The NYT offers a platform for independent filmmakers to share their short creations with us.
In 2011, the New York Times’ editorial department began inviting established and emerging filmmakers to submit new, short opinionated documentaries. There are no restrictions on subject matter except that it be nonfiction, and any film style is acceptable. The newspaper hopes to make a wide range of topics available, to include current affairs, historical subjects and contemporary life issues. I’m catching up on this new platform which is gaining popularity at a rapid clip.
Op-Docs is giving documentary filmmakers a new platform to share their original works. It has helped launch the careers of many new documentarians. One, Daphne Matziaraki, won a 2016 Peabody Award and her film was nominated for a 2017 Academy Award in the short documentary film category.
While Op-Docs is part of the Times’ editorial department, and many films are developed in conjunction with the Op-Docs team, the films express opinions the way the filmmakers want to, not the way the writers for the Times might. The filmmakers express their opinions in the first-person, either through their subjects, or through a more artistic approach. Each Op-Doc has a director’s statement with it.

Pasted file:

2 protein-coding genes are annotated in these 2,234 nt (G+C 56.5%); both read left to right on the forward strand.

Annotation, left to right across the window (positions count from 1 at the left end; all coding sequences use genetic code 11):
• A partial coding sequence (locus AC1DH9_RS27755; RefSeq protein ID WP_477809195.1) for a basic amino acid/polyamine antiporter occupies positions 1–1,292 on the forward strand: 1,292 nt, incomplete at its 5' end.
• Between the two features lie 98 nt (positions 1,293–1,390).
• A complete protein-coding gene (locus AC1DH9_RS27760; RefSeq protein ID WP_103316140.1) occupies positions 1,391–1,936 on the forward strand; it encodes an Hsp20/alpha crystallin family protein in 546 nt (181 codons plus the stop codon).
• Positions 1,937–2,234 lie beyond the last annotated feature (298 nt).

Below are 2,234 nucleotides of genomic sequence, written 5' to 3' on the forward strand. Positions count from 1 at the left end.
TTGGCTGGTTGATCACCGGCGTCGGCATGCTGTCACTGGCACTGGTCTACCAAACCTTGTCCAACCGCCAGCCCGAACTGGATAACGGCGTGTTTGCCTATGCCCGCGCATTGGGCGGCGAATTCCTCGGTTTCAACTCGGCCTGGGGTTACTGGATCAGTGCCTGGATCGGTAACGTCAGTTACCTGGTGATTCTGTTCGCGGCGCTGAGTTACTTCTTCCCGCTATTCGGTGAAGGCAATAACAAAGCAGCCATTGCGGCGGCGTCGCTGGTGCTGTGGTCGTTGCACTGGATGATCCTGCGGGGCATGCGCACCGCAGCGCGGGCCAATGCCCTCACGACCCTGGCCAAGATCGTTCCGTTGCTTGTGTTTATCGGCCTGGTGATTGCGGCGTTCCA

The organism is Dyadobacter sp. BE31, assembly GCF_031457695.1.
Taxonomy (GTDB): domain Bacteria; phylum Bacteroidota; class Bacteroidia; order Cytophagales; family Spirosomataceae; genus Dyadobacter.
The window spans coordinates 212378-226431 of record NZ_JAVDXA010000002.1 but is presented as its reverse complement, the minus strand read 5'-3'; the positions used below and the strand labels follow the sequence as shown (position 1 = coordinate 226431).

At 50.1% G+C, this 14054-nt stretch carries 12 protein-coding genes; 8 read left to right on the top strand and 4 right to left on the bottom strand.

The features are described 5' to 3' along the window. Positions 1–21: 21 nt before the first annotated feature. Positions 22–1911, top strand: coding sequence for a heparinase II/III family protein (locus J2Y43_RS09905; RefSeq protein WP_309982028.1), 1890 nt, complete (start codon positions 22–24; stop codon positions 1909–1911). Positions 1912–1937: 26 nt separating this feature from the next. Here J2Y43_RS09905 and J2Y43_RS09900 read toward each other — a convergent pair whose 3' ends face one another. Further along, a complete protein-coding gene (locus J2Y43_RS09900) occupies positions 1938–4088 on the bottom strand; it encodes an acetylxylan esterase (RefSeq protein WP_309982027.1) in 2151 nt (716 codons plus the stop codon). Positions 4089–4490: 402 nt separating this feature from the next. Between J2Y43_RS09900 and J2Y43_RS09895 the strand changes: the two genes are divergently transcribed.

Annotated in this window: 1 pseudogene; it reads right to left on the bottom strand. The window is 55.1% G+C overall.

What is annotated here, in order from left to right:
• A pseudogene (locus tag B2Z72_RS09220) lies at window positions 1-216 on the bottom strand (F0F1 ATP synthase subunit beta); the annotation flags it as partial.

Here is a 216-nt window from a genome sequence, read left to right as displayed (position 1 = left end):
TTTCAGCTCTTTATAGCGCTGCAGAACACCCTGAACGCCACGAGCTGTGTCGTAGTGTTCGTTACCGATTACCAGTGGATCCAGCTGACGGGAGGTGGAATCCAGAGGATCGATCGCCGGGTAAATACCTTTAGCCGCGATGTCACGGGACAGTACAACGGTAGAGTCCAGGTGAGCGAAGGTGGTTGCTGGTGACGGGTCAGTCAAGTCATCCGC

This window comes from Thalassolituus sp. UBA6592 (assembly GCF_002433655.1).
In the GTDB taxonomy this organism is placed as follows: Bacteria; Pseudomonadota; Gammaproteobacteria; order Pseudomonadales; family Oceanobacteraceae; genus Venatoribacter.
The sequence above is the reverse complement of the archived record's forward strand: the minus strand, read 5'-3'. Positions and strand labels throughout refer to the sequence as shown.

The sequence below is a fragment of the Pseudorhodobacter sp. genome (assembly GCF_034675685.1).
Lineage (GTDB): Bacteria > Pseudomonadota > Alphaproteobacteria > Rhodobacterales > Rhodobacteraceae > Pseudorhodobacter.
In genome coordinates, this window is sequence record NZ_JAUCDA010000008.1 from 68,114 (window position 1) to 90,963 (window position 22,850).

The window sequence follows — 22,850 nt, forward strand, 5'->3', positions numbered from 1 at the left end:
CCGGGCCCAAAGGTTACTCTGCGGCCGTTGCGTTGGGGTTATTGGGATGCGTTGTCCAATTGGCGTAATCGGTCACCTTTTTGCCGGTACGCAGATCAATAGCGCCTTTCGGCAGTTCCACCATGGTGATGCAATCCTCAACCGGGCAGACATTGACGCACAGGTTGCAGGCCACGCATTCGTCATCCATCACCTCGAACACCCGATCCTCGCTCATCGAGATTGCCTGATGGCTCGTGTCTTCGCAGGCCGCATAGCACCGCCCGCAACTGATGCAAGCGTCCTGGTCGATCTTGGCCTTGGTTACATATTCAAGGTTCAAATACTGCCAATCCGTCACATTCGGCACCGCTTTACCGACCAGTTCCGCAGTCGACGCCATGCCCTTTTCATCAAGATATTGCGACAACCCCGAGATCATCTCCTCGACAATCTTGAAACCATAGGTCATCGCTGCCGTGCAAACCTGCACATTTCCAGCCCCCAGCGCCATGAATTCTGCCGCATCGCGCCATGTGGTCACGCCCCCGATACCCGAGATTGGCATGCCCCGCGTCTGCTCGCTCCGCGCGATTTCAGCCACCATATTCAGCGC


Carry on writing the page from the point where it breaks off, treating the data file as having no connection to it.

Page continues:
Every film must meet the Times’ rigorous accuracy policy before it gets included in the line-up. Each Op-Doc, around 250 to date, is thoroughly fact-checked. The team has been able to create a breaking news film within 24 hours, as they did with the Charlie Hebdo attack in Paris.
Op-Docs are divided into several series: Scenes are very short works that are clips of street life, interviews or observations. Some are short clips from experimental work. Verbatim are those films that, as the Times describes it, “transform legal transcripts into dramatic performances”. Animated Life films document important scientific discoveries, and Interactive includes the films which allow the viewer to be interactive, and multimedia special projects.
Op-Docs has won two News and Documentary Emmys, a Peabody Award and the World Press Photo Multimedia Award for Interactive Documentary. The films vary in length. Browse the film list and you will see films about a 10-year-old girl already in the boxing ring, a day in one of the world’s busiest maternity wards, a plus-size woman who pole dances, the police department in Flint, MI, a Greek Island coast guard captain saving the lives of thousands of refugees, and much, much more.
There is a newsletter with the latest documentaries, discussions with filmmakers and news for upcoming events that can be signed up for on the Op-Docs page at The New York Times.